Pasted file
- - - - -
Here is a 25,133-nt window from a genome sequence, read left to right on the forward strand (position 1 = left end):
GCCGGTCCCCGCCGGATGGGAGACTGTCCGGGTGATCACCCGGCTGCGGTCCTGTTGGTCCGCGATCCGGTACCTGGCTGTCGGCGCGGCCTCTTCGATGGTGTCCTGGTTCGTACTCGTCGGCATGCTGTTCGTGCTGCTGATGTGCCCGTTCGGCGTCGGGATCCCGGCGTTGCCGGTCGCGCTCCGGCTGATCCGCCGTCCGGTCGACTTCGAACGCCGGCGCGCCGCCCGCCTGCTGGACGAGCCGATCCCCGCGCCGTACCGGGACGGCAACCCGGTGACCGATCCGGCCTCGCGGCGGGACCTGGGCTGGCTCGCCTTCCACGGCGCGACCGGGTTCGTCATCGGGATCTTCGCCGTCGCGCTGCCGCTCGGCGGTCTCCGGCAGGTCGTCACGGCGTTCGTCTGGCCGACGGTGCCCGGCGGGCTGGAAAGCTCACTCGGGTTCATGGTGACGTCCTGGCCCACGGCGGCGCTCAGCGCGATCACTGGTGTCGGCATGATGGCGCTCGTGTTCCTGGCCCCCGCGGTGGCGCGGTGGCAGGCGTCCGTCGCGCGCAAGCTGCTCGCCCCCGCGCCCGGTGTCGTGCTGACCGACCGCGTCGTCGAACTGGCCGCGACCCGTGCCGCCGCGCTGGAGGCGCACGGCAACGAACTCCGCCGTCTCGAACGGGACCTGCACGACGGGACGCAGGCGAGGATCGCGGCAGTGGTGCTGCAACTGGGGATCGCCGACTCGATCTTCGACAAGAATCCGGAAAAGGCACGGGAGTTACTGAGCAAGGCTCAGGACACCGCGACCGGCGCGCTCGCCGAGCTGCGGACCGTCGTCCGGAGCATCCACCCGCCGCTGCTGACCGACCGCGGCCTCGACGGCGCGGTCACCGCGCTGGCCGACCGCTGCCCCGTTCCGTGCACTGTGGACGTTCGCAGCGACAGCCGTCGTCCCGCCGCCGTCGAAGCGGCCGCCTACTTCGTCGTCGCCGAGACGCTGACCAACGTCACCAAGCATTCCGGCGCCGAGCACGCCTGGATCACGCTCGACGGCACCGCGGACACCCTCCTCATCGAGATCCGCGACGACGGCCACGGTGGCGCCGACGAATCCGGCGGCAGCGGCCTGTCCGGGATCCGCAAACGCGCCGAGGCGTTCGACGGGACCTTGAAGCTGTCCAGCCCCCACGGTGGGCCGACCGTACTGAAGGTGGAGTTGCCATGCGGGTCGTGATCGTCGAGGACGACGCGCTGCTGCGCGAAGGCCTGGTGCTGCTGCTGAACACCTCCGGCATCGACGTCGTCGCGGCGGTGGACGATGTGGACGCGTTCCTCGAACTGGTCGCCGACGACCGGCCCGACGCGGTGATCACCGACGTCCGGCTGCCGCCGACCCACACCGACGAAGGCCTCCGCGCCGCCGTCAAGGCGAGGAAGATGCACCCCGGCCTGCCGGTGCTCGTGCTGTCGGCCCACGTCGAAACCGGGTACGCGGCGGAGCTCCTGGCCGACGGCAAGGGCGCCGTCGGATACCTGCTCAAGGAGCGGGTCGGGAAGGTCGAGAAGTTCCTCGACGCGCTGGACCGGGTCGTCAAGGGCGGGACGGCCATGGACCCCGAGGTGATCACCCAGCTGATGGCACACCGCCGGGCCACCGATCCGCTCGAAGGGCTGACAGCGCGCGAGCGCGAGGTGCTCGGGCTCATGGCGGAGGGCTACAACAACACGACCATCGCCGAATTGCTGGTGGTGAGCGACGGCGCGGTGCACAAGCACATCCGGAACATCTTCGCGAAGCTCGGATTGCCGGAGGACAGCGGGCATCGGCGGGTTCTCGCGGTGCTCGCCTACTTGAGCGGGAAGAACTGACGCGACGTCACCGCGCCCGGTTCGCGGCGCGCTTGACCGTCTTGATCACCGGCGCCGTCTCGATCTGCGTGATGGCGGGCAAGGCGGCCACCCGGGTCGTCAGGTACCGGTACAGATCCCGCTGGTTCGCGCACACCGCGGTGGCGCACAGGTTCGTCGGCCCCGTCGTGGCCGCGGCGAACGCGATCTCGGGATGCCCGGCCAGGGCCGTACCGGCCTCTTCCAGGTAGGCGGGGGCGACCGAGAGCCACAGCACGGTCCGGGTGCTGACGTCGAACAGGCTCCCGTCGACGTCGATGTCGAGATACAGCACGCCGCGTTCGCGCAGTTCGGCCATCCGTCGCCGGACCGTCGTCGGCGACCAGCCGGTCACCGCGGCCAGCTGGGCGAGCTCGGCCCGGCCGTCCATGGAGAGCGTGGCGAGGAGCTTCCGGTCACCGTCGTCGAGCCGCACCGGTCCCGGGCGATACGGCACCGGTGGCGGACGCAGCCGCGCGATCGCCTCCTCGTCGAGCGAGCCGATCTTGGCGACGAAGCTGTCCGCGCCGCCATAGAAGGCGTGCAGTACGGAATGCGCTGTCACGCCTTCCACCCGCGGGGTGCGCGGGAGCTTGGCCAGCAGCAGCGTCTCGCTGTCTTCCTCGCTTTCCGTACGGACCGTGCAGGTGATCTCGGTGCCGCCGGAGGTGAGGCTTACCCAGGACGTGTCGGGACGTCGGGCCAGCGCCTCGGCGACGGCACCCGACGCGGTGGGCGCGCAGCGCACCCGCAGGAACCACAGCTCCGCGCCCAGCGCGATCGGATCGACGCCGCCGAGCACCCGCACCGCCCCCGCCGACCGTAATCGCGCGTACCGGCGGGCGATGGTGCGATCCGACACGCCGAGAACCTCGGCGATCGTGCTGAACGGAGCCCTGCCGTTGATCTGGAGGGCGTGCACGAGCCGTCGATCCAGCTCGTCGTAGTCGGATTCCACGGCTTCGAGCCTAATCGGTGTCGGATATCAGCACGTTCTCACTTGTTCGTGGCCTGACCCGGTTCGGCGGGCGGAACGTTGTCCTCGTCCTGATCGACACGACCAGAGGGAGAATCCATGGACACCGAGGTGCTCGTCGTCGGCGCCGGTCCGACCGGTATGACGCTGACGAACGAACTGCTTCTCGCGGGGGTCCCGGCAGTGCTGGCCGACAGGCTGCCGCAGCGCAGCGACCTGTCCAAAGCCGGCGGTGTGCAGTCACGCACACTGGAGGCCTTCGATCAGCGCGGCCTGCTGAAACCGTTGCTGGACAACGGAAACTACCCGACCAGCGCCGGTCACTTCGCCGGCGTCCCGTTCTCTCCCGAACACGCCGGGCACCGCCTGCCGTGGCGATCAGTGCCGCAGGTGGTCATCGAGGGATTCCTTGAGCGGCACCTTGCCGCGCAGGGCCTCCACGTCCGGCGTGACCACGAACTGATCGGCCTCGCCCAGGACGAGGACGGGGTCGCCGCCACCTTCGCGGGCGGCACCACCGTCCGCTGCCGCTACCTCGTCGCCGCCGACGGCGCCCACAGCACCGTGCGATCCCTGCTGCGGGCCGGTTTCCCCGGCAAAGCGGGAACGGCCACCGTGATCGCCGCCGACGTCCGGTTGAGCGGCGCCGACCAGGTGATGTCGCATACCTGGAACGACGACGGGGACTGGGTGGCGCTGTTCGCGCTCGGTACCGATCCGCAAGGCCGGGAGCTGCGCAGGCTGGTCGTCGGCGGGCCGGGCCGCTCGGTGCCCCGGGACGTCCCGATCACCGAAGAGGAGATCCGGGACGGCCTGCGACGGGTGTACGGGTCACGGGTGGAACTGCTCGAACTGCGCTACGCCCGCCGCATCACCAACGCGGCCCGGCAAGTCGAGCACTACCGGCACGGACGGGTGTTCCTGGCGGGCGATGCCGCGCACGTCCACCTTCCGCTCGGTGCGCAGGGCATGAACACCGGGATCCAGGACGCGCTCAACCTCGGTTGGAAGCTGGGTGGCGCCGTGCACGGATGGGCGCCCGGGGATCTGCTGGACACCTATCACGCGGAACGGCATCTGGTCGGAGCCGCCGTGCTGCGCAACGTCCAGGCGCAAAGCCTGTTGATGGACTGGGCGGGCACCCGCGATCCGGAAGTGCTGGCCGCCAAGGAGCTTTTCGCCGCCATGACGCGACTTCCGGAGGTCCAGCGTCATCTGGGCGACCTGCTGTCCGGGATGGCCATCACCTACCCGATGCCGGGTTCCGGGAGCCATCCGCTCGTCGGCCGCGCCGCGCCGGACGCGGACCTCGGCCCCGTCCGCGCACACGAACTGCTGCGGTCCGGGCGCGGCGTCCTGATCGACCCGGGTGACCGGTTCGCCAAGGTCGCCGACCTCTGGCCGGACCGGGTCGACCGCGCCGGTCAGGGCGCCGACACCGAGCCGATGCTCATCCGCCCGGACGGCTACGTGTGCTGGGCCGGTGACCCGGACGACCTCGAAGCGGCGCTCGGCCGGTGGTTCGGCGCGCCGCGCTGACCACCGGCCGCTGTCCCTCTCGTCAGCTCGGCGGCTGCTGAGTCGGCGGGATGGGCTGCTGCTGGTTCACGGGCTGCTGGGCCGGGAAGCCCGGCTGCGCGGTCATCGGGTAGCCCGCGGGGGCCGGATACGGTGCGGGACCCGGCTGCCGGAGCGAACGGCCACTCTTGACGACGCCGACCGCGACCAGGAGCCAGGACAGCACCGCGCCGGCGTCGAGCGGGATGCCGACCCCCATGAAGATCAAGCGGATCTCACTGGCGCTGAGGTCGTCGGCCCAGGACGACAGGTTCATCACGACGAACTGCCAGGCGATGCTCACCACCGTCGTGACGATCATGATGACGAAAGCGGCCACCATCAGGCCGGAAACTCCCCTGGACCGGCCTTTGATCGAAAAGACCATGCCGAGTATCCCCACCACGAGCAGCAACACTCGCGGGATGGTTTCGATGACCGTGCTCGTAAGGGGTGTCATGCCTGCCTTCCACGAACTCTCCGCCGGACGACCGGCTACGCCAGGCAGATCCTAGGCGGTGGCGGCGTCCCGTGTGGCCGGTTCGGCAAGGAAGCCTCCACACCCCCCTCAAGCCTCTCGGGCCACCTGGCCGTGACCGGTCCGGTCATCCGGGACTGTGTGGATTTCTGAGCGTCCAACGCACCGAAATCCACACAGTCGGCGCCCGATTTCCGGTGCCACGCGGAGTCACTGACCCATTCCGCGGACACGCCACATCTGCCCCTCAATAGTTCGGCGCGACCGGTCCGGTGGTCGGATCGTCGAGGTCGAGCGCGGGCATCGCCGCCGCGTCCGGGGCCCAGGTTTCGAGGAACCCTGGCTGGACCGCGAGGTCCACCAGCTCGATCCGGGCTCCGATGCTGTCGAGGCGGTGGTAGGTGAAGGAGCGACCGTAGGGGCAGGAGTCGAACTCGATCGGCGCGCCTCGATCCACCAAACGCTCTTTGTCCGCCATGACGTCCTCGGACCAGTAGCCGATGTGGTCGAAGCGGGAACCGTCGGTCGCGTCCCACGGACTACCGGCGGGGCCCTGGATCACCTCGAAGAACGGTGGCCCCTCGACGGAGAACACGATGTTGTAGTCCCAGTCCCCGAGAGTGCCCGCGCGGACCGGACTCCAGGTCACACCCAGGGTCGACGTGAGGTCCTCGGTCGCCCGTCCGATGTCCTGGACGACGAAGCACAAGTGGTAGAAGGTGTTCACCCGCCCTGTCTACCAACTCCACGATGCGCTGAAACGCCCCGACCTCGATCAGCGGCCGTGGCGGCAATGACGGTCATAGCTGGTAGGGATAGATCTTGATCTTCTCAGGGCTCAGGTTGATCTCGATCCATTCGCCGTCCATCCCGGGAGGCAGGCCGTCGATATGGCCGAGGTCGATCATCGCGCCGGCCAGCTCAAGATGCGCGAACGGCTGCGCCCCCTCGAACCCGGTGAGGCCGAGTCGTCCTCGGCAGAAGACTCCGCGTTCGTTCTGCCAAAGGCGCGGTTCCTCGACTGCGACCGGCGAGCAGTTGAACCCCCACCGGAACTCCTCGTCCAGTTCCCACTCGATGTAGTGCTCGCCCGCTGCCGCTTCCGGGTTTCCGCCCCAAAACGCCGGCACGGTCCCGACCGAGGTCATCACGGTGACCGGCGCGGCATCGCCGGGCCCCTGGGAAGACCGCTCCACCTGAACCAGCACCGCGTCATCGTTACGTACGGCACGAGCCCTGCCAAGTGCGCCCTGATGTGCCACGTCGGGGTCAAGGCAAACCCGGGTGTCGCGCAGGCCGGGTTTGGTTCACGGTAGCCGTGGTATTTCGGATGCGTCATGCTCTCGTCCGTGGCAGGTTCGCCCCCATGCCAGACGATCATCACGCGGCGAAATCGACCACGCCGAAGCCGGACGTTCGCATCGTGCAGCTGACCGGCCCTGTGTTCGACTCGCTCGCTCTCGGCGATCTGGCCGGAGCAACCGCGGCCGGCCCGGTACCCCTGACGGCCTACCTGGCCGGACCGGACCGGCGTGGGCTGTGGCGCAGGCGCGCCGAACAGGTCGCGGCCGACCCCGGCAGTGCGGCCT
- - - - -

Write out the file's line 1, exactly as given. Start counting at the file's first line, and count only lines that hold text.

Here is a 25,133-nt window from a genome sequence, read left to right on the forward strand (position 1 = left end):